* Align spending with growth. Supporting more partners or helping the ones you have win more business will require a bigger investment, unless your organization can drive a great deal of leverage. Our study clearly pointed out that companies are depending more on channels, but the overall spend does not appear to keep pace with the value channels are expected to deliver. The SiriusDecisions budget database supports this finding: Over the last five years, organizations report that they invest a disproportionately lower percentage of budget both for programs and personnel to support channels relative to the value delivered by those partners. If you believe your channel marketing efforts are effective for the current volume of revenue, take a look at what that breaks down to based on a dollar invested in channel marketing and its corresponding yield in channel revenue. If you want to add revenue, this is a basic benchmark for how much channel marketing investment is needed.
* Improve reporting. The disconnect between spend and value delivered leads to the question of how much better channel results would be if more was known about the use of the current investment. How effectively can marketing allocate budget and headcount without knowing specifics about their use? Visibility and accountability throughout the demand creation process, not just its output, are necessary to defend budget and program effectiveness. It’s hard to predict the impact of incremental spend, or where efficiencies can be gained to make money go further. Channel partners suffer, too, because they struggle to defend funding requests, or because they don’t know how to optimize budget they have. Developing a closed loop around your marketing spend must be at the top of the list for channel marketing functions.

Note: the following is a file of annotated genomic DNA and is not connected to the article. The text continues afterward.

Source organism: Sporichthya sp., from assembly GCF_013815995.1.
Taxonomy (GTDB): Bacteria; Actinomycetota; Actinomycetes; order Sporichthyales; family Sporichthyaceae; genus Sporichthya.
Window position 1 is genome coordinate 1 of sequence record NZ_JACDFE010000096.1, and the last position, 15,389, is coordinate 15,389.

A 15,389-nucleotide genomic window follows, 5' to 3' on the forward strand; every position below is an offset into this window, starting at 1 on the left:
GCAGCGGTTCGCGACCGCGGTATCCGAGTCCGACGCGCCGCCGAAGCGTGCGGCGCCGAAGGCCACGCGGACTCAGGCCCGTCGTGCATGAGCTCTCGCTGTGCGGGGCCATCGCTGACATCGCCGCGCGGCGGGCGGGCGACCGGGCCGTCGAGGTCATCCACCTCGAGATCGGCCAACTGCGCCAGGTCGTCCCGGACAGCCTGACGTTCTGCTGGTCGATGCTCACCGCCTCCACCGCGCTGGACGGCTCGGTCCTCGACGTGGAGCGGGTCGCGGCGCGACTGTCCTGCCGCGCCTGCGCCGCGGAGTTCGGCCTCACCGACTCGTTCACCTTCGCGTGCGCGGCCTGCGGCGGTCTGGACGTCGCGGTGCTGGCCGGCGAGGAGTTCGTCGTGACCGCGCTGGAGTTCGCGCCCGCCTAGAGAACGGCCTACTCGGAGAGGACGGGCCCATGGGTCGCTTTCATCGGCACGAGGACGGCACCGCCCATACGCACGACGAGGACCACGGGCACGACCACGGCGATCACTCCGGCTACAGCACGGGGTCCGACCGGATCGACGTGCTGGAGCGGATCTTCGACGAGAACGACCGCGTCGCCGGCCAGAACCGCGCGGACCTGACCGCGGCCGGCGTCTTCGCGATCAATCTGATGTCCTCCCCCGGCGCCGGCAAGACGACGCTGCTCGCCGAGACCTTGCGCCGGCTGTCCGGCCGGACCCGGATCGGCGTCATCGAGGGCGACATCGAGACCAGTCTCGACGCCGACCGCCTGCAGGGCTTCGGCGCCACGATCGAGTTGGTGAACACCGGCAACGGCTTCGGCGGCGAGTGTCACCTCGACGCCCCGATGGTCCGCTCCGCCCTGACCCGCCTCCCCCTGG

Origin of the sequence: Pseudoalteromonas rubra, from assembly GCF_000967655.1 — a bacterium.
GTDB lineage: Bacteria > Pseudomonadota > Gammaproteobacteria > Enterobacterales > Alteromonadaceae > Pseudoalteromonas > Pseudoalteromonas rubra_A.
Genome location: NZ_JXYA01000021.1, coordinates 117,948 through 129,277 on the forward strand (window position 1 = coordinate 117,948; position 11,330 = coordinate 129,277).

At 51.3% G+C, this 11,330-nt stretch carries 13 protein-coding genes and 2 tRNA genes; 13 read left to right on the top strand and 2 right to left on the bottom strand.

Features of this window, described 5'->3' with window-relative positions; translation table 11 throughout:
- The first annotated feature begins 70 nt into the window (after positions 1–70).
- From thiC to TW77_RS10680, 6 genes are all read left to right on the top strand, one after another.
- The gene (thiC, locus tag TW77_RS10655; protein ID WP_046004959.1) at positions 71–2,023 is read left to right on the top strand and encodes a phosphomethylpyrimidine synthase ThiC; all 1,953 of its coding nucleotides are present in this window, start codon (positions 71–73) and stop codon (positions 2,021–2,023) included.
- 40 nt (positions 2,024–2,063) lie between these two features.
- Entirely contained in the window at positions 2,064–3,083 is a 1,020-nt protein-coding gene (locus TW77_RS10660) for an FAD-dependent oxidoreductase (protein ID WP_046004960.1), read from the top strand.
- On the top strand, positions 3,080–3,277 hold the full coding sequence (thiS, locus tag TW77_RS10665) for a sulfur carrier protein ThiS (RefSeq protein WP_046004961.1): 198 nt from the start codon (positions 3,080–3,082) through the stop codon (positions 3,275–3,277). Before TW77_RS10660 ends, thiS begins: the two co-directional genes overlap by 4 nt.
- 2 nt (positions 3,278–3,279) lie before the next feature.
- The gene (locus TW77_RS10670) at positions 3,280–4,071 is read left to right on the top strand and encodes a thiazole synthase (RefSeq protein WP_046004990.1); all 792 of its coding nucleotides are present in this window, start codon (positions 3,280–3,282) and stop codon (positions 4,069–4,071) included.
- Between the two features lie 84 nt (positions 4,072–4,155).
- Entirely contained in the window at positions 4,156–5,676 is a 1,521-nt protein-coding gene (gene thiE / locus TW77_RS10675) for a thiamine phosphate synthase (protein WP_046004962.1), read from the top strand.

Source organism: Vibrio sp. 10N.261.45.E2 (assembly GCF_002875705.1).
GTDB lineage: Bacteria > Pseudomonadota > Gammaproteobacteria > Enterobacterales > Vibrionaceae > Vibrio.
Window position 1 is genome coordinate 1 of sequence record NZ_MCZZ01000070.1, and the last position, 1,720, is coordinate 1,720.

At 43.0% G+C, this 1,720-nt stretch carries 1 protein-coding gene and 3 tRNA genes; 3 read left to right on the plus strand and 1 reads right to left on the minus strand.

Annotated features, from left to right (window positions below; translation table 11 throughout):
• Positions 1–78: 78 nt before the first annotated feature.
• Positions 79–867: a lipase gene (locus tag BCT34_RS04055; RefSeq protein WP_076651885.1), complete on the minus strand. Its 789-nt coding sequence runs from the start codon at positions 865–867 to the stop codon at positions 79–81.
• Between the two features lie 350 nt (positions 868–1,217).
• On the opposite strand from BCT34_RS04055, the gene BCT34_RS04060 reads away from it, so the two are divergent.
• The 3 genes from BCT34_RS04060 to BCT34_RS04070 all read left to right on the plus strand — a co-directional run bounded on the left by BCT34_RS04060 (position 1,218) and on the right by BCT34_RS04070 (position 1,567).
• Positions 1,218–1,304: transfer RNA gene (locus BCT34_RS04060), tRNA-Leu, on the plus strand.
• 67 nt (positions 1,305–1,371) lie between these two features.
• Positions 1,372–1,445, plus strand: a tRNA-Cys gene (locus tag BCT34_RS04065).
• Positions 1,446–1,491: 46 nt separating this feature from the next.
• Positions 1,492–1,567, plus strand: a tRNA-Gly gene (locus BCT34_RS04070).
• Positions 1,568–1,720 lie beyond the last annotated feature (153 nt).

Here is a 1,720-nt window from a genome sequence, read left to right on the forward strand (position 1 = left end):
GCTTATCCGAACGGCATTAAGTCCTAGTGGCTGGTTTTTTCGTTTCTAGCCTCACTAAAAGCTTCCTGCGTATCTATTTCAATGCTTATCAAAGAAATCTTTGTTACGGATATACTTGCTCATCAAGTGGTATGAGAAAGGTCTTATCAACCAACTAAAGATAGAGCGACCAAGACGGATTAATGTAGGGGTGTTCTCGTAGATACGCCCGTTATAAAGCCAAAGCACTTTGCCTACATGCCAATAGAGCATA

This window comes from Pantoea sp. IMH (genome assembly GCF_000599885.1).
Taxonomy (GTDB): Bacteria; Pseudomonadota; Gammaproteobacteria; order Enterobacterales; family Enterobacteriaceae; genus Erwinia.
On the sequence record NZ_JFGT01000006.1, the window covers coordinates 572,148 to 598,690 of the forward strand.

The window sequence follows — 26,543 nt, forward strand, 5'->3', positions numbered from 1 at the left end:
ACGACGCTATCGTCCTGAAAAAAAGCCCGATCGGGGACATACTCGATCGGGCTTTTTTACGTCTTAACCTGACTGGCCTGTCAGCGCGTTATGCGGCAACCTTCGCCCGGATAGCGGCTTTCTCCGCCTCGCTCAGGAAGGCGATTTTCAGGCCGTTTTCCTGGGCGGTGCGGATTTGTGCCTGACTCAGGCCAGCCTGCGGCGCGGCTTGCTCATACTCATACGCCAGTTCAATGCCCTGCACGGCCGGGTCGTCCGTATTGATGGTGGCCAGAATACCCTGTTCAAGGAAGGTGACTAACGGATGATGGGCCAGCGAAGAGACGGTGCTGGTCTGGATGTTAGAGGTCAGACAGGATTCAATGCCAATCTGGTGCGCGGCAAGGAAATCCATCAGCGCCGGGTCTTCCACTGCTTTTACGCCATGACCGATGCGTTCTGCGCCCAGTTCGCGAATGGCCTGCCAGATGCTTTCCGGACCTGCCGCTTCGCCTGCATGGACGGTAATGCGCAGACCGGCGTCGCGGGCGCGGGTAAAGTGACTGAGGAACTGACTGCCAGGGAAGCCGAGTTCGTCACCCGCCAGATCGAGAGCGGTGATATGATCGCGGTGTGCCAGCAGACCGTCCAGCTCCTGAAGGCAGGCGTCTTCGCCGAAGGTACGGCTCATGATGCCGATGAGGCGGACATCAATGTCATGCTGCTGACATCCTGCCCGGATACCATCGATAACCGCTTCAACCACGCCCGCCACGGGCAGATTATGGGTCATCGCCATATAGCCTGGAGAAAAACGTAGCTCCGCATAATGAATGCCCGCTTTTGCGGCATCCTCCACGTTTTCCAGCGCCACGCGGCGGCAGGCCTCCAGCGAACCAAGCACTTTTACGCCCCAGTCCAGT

Channel partners continue to gain importance as an effective way to expand into new markets and grow cost-effectively, but cost-effective does not mean free. Right now, we see the greatest impediment to funding the channel properly as a lack of insight; organizations can’t fix something that they can’t prove is happening. Knowledge can be used to define program, information and technology needs that will make growth more predictable and sustainable, as well as leverage resources for program expansion; it will also allow partner performance evaluation on dimensions that are diagnostic, rather than historic as revenue is.
About the Author:
SiriusDecisions, a leading source for business-to-business sales and marketing best-practice research and data. SiriusDecisions Executive Advisory Services, Consulting Services, Benchmark Assessment Services, Learning and Events provide senior-level executives with the sales and marketing operational intelligence required to maximize top line growth and performance.
©Sirius Decisions, 2008. Reproduced with permission.